Author’s Note: The crimes for which John Demjanjuk stand accused occurred at Sobibor and NOT Treblinka as earlier stated. The number of deaths is approximately 29,000, not 850,000. I apologize to my readers for the error.
How long is long enough? How sick is too sick? How old is too old?
If John Demjanjuk was indeed the man responsible for the deaths of thousands of Jews at Sobibor during World War II and the Nazi occupation of Poland, how long is too long to prosecute him for his crimes? Is he really too sick to be deported and tried? Is he just an old man who should be allowed to live out his live in the relative peace and safety of his adopted Ohio home?
On the day after hearing of Pope Benedict’s address at Yad Vashem, it was interesting to read the news that Mr Demjanjuk had in fact finally been deported and had arrived in Germany to stand trial. A German Pope in Israel, a Ukrainian-former American in Germany—both with ties back to the atrocities of the Nazi regime.
So how long is too long? The victims of Sobibor, estimated at close to 29,000 people, are still dead. How long is too long for them to be dead? How long is too long for their family lines to no longer walk this planet? How long was too long for the young, the old, the weak, the healthy, and the innocent to be slowly killed by the very air they breathed?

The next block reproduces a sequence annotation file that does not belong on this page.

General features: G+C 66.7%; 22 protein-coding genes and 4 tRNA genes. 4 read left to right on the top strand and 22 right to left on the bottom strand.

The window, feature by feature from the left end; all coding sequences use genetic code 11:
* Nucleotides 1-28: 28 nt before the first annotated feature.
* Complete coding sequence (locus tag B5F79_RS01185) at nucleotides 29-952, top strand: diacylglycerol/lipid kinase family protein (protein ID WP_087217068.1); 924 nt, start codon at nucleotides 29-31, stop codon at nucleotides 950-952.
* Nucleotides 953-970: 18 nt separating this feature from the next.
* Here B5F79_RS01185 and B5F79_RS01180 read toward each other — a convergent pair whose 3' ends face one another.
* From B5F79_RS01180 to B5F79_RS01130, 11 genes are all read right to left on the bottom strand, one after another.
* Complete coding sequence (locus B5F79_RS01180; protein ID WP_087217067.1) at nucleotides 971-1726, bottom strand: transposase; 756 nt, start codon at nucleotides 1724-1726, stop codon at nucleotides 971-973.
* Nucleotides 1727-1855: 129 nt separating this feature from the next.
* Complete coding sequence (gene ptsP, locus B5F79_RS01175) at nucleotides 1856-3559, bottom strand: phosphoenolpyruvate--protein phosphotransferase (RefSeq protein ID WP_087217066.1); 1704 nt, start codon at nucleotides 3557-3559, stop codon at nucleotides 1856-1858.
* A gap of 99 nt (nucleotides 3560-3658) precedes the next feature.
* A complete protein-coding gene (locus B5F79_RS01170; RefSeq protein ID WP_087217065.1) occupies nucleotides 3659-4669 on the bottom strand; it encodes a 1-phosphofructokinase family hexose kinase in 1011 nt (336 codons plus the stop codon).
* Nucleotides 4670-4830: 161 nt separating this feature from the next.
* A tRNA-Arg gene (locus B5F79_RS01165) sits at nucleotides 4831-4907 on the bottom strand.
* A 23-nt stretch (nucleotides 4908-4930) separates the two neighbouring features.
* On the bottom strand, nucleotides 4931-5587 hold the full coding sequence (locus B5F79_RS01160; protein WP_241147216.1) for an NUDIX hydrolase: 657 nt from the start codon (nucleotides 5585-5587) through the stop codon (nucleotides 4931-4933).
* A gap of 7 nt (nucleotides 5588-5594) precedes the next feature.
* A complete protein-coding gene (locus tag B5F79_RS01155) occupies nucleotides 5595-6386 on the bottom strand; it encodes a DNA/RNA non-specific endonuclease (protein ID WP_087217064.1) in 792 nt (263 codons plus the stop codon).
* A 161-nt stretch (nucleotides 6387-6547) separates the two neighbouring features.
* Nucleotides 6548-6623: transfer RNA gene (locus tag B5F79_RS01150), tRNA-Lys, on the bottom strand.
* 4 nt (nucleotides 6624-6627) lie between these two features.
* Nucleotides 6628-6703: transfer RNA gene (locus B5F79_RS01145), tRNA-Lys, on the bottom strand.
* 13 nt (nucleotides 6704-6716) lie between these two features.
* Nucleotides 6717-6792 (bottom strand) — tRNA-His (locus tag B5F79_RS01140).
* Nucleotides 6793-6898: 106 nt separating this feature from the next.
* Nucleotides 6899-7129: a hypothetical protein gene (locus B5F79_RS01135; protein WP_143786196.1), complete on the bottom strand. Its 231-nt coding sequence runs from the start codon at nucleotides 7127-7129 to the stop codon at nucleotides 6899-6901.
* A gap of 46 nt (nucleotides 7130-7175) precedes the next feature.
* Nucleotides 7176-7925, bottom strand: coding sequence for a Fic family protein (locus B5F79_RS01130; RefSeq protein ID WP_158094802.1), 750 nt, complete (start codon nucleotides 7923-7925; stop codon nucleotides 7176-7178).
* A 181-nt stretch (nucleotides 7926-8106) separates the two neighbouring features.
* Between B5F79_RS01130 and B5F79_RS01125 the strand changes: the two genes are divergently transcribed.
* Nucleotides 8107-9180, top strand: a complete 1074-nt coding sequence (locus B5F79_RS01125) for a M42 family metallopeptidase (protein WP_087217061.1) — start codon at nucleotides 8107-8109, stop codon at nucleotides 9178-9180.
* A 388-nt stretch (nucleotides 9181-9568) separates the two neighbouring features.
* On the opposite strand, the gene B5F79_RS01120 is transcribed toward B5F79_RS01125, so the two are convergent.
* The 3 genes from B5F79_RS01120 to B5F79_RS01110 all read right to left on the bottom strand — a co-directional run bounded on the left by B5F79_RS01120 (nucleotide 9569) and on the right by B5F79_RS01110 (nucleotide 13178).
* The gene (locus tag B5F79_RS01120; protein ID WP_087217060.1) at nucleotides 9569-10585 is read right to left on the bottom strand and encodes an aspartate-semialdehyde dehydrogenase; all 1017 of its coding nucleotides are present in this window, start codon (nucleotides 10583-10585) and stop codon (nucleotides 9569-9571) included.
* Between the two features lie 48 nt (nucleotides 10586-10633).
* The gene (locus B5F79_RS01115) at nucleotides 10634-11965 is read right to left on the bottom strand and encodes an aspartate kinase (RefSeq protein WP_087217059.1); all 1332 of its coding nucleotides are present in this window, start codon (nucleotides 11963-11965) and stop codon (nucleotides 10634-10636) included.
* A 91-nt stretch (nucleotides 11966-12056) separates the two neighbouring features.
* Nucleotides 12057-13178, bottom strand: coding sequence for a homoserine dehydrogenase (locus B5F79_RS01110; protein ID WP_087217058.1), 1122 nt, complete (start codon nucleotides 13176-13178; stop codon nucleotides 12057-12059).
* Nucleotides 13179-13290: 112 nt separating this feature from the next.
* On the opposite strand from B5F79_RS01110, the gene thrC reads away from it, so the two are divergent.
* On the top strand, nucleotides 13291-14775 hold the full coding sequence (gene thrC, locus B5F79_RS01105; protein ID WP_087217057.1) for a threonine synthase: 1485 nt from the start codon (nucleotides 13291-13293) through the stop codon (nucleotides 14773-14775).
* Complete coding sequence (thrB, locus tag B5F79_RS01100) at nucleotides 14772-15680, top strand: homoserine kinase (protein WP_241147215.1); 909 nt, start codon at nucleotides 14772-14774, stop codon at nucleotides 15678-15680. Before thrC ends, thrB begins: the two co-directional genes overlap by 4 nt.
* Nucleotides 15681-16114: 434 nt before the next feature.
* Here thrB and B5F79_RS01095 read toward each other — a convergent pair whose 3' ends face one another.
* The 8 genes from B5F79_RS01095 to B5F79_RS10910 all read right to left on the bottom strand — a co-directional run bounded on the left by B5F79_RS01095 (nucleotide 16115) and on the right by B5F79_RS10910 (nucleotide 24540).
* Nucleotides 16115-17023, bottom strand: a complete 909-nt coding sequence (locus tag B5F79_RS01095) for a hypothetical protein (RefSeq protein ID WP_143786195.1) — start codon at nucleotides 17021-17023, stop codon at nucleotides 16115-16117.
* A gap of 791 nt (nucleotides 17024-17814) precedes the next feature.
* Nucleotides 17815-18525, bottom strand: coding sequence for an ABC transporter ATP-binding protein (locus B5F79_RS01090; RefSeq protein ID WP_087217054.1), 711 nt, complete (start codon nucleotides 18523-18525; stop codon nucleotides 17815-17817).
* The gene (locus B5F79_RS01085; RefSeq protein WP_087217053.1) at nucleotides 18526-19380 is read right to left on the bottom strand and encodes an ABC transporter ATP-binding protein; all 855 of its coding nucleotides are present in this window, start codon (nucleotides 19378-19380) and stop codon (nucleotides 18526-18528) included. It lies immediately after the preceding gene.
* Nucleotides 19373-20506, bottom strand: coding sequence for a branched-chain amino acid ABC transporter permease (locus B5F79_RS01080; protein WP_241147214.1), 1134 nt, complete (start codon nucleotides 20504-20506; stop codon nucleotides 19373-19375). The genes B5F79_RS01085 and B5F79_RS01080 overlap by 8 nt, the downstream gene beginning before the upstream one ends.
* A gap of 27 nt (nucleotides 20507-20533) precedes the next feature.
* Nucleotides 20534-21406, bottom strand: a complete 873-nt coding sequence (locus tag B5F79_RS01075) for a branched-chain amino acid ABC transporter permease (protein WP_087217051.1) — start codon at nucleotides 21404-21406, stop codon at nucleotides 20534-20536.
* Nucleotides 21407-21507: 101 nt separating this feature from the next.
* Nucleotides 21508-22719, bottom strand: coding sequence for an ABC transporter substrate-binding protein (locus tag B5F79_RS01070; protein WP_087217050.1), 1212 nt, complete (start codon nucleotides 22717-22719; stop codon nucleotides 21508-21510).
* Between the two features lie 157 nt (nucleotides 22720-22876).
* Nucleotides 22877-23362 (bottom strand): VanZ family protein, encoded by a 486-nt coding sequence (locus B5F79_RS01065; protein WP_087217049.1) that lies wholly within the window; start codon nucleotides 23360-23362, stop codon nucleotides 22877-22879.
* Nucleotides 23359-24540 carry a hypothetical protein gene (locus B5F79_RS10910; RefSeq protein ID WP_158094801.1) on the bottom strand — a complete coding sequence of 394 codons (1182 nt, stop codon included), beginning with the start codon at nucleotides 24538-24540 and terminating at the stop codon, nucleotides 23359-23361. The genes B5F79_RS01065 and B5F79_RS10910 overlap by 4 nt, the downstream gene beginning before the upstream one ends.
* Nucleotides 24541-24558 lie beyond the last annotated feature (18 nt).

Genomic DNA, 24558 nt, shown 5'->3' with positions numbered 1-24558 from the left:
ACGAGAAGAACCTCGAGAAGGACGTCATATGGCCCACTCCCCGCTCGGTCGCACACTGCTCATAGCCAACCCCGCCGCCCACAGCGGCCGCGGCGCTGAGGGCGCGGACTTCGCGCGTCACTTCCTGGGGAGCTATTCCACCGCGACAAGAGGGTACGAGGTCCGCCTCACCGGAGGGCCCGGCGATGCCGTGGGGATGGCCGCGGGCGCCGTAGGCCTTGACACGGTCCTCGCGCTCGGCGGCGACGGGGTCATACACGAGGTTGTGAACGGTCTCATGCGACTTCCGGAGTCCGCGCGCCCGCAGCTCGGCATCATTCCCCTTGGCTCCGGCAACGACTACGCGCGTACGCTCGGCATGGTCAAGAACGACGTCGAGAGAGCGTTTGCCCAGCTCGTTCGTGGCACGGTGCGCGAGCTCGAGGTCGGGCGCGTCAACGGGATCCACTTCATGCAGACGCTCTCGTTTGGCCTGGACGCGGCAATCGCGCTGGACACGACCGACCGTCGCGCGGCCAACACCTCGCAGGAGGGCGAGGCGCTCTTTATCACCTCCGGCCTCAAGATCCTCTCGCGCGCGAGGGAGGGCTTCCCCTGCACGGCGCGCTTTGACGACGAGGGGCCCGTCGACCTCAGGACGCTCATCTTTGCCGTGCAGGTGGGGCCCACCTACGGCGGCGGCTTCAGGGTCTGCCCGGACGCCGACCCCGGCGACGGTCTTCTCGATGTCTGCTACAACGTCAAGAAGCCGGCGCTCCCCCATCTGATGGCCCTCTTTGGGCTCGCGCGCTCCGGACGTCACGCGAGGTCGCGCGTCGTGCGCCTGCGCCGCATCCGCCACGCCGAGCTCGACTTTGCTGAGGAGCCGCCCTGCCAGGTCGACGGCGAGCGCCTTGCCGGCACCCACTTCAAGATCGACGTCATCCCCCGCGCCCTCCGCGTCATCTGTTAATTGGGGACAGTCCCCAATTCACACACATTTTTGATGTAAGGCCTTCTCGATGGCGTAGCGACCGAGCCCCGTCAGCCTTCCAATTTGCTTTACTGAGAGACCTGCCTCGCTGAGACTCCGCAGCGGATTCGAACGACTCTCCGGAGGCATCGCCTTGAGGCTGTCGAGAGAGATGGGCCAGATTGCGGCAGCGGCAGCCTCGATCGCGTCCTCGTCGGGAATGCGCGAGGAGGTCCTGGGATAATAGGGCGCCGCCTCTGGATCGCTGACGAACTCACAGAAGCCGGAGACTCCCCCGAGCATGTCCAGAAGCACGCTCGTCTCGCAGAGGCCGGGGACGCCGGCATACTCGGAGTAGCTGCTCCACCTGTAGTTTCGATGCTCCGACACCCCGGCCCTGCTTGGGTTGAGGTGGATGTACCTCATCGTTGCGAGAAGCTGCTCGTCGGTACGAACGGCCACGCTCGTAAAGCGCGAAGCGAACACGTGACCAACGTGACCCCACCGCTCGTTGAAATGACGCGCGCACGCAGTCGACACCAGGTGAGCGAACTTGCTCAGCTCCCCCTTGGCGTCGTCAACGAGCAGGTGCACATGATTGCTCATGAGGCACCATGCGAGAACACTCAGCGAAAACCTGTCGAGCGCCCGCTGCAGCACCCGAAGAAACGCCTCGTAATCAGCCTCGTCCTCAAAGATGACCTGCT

How sick were some of these victims, perhaps killed because they could no longer work? What mercy was shown any of these in their infirmity?
How old was the oldest? How young the youngest babe in arms to be killed?
Mr Demjanjuk claims his deportation and trial at his age and in his health will amount to torture. He asks for mercy in light of his condition. Yet if he was the man he is accused of being, he showed no mercy to those who had done nothing to deserve their fate.
I define mercy as not receiving what we deserve for what we have done. (It is a slight opposite of grace, which is receiving what we do not deserve despite what we have done.)
Mercy for John Demjanjuk? It’s not my call. However, I fully support his deportation to stand trial. The time for mercy is not now before a trial. The time for mercy, if at all in this case, is if and when he is convicted. Let the wheels of justice turn—even the wheels of German justice. If he is innocent, I hope he receives a fair trial and is exonerated. If he is guilty, it is likely the weight of 29,000 souls has been on his shoulders for the past 66 years of his 89 years of life. It will be for the court to decide whether mercy should be extended to this man who has been hunted and haunted for so many years.